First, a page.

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I would like to track a login event on my website. The user writes username and pass then clicks on login, the form is submited and server checks if password is correct then redirect to the home page if it is. But how could I add a Login event to GA? If I add it to the login button it wont be totally accurate as it will count even the failed login attempts.

Any ideas on how to solve this?

Thanks Chris

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up vote 7 down vote accepted

Great question!

I think what you want is the Custom Variables that google analytics offers.

Simply put, for each page your user visits you set a custom variable with it's username for example.

I don't think you are interested in the login event, rather you are interested in what a logged in user visits - and this solution solves your problem

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I use custom vars exactly for this. This article breaks it down a bit better than Google docs: Quick Tip: The Power of Google Analytics Custom Variables – jk. Dec 22 '11 at 23:19
storing the username in a Google Analytics custom variable is a violation of their TOS. See stackoverflow.com/questions/10095225/… – zacropetricopus Feb 21 '14 at 3:00

The Custom Variables answer will serve your purposes as outlined below but if you want another alternative (or actually really want to use Track Events) you could also add in a parameter to a successful logon which you can then read and process as you wish.

So for example:

 <a href="<?php echo wp_login_url(get_permalink().'?login=true');  ?>">Login</a>

This will create a link to your login page. If the login is successful it will redirect back to the current page with the parameter login=true in the URL.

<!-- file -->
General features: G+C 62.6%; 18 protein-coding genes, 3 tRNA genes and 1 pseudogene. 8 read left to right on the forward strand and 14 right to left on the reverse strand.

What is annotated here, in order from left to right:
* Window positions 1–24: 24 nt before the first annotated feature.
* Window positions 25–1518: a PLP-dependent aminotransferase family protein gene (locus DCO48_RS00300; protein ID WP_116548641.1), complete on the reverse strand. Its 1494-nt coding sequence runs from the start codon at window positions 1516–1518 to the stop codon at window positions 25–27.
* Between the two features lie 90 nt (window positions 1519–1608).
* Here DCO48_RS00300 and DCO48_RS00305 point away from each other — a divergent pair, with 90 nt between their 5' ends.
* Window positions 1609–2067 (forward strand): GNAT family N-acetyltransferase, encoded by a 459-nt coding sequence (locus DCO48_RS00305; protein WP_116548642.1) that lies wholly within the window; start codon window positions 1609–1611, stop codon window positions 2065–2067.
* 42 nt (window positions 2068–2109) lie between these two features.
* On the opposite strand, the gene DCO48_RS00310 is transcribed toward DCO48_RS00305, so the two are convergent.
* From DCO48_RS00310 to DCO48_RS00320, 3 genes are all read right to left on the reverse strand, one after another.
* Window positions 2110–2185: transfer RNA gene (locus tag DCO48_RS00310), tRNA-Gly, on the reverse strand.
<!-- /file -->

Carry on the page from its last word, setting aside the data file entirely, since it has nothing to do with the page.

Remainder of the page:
(You could check this parameter via JS for example and fire the Analytics track event call based on this).

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One way to do this is let your login redirect to a page which says something like: "Thank you for logging in" and register this pageview to Google Analytics. And then have that page auto redirect you after 5 seconds to the page you were viewing. I've seen this done on a good amount of websites. If your login is using partial refresh you could even do it without having the user pass by a seperate page.

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The simplest way is to use virtual pageviews (tutorial). It's a small piece of JS code, that you execute on any event you want. It makes GA think that there was a pageview. So you make a conditional statement like "if login == OK -> create a virtual pageview with URI "virtual/login/OK". Then you simply set this URI as a goal.

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Custom Vars can be used for individual users but you need to set up a unique ID so that only you could recognise that once you pull the data out of GA. So in your dbase set a GoogleAnalyticsID against each user, then send that as a custom var to track users.

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